Peter Schneck sold a thriving ad agency when he realized it was keeping him from being in a close relationship with his son.
PETER SCHNECK: I started a business in 1980, an advertising and marketing company, in a little tiny berg which at the time we thought was just perfect fodder for a small regional agency.
And we sat unknowingly on the verge of the Internet and all the computer communications that came. All of a sudden, we found that it didn't matter where you worked. And if you could deliver good ideas and good service, your geographic location meant nothing. So what had been intended to be a relatively small regional agency suddenly burgeoned to be something quite different with clients on both coasts.
HATTIE: What year did it hit you 'I need to sell this business' or 'I want to sell this business'?
PETER: It was kind of a realization. I would say, circa 1993, '94, in there. The company had grown substantially year over year, revenues were growing, relationships were growing, the number of clients were growing. And we suddenly came to realize two things — one was that in order to continue to grow — and we had plenty of invitations to do so — there were going to be a lot more airplane trips and a lot more times on opposite coasts and far away, which created both management and personal challenges.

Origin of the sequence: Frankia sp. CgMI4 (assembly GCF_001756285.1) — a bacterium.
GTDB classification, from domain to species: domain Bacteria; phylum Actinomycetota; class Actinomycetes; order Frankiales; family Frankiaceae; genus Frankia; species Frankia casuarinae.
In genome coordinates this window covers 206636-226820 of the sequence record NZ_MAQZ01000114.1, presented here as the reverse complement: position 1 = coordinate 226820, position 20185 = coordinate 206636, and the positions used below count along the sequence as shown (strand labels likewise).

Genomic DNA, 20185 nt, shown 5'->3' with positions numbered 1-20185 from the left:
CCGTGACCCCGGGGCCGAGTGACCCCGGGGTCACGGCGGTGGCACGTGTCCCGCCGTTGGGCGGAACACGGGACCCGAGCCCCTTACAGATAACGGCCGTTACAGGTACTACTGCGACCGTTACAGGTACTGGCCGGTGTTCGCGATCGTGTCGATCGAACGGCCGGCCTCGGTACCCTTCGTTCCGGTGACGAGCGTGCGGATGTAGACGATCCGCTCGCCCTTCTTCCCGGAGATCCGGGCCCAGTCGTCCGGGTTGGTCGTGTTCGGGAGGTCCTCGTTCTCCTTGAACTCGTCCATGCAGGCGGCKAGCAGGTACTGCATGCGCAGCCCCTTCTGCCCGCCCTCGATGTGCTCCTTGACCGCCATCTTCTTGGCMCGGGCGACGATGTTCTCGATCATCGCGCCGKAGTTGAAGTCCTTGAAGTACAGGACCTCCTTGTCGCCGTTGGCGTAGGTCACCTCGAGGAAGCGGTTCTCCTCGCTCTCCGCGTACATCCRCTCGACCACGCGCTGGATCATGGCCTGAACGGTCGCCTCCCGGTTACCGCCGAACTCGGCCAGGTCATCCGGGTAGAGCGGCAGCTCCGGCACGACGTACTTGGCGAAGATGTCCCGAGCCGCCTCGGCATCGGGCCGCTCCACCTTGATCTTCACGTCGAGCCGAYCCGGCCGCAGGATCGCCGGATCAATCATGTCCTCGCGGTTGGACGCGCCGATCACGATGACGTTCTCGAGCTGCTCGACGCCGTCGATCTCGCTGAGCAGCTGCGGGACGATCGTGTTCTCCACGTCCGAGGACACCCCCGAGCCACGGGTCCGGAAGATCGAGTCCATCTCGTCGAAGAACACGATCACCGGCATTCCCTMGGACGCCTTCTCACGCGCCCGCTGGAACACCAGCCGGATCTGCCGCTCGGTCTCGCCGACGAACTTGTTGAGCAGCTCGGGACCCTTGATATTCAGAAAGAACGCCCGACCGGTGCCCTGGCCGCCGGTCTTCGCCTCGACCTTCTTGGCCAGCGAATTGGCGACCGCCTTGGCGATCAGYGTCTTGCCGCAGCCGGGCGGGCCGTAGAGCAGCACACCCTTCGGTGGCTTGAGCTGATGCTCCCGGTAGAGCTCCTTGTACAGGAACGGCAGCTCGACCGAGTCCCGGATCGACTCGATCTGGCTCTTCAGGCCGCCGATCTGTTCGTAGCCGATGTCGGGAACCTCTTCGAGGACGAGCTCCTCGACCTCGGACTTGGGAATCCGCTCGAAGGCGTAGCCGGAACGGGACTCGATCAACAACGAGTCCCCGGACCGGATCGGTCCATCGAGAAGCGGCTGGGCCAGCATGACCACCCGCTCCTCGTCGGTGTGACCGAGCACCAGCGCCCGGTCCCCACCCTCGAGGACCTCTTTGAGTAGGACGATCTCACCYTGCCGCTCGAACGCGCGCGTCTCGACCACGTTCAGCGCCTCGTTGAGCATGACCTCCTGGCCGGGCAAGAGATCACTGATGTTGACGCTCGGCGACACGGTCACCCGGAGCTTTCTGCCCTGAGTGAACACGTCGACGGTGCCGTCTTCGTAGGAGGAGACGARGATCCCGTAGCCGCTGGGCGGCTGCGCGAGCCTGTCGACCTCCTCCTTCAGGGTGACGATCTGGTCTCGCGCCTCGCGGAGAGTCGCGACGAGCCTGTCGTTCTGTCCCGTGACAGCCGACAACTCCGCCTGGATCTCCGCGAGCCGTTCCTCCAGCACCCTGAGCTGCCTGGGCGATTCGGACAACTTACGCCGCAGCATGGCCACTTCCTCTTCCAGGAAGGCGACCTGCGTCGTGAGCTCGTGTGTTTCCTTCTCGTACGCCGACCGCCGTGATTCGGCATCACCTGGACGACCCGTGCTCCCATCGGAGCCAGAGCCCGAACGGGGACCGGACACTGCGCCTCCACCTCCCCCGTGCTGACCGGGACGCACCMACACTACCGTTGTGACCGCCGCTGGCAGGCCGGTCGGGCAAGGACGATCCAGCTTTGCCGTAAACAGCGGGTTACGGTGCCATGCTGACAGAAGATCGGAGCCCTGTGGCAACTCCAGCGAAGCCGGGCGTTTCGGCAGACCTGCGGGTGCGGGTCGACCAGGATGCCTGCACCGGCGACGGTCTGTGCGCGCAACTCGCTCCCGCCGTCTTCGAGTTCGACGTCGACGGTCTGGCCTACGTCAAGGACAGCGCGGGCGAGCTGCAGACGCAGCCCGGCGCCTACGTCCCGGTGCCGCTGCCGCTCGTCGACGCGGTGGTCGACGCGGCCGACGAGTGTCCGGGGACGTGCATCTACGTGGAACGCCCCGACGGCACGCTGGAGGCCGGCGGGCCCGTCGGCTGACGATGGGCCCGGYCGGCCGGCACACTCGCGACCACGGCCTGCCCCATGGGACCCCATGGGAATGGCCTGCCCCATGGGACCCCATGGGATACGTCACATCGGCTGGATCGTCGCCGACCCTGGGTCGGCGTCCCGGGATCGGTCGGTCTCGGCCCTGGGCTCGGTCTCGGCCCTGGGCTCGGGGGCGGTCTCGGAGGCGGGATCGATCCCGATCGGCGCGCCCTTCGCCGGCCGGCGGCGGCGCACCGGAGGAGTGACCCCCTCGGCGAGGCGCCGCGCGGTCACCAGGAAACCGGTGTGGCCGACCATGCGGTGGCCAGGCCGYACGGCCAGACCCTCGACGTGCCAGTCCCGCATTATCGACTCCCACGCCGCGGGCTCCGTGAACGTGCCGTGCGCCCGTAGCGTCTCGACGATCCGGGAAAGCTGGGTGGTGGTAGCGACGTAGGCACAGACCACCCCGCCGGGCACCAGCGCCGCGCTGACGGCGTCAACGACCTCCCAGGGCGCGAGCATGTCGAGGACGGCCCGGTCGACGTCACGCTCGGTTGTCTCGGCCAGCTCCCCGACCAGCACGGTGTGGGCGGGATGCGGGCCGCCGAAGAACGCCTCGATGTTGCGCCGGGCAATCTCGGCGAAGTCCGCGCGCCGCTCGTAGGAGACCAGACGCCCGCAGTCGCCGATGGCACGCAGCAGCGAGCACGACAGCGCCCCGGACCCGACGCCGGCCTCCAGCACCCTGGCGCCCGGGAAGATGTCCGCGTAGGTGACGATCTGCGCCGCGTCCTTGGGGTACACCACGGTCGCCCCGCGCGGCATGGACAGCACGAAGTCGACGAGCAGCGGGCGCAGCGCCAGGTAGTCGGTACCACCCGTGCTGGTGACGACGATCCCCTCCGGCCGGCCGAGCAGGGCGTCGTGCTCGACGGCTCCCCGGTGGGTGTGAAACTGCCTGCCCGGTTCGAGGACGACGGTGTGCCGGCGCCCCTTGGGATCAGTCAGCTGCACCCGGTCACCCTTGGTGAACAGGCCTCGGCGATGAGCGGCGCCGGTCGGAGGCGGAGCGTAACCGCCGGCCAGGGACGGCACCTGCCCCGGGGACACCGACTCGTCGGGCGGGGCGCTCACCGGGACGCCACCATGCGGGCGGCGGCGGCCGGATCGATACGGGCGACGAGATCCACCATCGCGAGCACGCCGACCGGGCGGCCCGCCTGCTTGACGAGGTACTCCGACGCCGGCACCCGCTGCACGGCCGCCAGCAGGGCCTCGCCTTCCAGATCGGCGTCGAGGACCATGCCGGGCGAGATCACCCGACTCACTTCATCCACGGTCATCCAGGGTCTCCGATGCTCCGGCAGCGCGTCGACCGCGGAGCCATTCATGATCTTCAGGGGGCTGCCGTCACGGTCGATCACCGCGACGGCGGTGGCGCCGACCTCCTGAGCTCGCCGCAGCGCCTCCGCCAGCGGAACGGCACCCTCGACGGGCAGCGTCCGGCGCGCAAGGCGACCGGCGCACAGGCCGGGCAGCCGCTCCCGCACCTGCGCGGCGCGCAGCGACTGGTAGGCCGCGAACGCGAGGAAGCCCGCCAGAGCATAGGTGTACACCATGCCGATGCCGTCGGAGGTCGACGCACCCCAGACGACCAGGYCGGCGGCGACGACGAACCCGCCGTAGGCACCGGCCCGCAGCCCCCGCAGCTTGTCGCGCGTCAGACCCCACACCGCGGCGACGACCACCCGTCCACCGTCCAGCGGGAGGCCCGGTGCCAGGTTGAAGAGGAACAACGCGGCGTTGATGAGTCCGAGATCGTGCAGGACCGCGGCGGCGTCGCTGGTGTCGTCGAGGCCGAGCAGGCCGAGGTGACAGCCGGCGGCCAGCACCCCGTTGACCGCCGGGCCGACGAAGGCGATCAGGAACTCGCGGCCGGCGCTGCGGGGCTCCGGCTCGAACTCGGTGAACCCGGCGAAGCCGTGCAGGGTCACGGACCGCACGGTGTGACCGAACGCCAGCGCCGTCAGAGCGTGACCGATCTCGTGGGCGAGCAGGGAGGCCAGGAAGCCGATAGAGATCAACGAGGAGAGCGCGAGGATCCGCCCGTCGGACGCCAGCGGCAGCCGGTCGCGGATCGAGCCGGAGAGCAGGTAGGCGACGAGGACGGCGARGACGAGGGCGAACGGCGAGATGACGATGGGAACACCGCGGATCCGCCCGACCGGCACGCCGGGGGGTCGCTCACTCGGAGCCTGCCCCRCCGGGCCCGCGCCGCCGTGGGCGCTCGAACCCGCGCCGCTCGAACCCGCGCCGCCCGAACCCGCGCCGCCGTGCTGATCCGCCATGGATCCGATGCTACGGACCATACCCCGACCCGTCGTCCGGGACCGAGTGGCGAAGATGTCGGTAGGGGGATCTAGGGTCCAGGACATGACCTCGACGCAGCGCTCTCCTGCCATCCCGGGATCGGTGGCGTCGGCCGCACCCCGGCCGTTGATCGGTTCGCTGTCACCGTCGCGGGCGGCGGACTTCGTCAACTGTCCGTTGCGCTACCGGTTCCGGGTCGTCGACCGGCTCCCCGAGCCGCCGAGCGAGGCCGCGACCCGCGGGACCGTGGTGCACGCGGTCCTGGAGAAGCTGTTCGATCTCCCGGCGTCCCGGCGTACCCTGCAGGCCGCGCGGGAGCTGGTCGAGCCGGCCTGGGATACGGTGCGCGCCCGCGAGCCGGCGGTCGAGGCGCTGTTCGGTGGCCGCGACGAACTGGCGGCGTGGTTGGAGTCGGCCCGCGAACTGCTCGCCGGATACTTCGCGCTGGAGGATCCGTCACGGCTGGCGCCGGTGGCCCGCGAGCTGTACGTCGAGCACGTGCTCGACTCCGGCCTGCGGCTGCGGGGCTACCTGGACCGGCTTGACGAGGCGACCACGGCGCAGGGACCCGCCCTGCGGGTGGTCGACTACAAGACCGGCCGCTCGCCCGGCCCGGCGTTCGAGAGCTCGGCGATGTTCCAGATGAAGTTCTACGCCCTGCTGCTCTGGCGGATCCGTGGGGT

The other thing was I had a personal revelation that our son was getting taller and taller and taller. And I'd see him in this window as I was departing, you know, kind of waving good-bye, and his head level kept going up and up and up. And I suddenly realized I was missing the intervals. I was missing the time in between the recognition of those spaces.
I came home from one of these trips and said to my wife, 'The kid's 13 years old. He's gone in five years. Do we want a bigger company, do we want more zeroes in the checkbook, or do we want a family relationship with our son?' And she was feeling a lot of the same anxieties I was in terms of just the tenor and the intensity of work.
This video serves as an illustration of the pitfalls of wealth in "Concern for the Wealthy (Luke 6:25; 12:13-21; 18:18-30)" in the Theology of Work Bible commentary on Luke. It also serves as an illustration for the Theology of Work overview article "Balancing Rhythms of Rest and Work."
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